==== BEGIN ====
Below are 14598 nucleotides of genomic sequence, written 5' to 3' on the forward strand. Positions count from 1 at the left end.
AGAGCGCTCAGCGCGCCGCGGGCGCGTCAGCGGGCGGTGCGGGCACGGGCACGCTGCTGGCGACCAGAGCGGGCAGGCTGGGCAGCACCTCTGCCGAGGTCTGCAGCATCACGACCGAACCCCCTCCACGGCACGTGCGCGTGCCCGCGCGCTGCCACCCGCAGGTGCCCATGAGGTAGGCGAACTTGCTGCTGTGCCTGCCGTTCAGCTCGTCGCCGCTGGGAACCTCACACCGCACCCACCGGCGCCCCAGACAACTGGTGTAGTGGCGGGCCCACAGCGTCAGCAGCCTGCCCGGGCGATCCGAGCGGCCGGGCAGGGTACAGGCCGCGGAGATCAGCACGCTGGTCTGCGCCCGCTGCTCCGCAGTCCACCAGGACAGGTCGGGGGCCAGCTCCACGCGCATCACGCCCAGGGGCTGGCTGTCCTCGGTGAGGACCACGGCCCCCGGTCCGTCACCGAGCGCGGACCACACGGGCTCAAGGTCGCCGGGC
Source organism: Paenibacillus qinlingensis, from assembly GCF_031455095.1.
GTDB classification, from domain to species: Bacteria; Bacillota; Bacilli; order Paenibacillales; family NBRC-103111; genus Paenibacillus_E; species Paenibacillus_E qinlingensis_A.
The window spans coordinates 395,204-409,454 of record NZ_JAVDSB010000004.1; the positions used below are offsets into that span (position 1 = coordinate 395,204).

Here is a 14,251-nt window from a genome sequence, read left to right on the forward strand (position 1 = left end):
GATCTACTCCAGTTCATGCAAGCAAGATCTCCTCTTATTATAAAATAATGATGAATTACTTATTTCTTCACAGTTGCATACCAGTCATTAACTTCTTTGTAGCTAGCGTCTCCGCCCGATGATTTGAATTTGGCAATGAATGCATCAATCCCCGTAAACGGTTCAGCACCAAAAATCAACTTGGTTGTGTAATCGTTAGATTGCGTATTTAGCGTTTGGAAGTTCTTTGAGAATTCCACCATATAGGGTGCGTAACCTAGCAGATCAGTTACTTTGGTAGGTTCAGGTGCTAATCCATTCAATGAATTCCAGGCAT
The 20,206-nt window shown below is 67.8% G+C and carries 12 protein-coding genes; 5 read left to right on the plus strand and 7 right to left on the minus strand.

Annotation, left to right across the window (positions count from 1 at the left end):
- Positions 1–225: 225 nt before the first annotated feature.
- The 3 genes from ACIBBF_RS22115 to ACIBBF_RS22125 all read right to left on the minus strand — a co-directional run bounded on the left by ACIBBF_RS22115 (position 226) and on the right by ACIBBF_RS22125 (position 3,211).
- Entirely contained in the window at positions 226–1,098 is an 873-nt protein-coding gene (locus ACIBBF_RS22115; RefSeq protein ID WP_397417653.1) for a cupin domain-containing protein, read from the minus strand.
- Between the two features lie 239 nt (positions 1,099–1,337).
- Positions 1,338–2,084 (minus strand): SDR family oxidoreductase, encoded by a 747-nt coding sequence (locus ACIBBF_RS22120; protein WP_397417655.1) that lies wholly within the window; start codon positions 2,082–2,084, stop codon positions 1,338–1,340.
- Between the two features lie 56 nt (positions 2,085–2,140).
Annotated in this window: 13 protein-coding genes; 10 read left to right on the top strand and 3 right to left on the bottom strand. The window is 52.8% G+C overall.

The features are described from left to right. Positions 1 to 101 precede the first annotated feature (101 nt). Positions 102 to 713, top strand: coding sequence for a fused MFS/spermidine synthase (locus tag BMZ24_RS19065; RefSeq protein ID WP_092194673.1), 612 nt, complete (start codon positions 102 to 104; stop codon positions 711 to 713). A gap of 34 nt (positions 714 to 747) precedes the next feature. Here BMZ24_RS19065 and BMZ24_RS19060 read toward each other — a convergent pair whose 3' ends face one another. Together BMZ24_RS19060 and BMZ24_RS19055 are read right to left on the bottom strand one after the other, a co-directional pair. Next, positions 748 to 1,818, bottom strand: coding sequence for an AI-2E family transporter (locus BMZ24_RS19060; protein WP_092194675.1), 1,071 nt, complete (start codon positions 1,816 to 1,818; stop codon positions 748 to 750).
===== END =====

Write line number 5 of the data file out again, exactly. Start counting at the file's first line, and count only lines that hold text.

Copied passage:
The window spans coordinates 395,204-409,454 of record NZ_JAVDSB010000004.1; the positions used below are offsets into that span (position 1 = coordinate 395,204).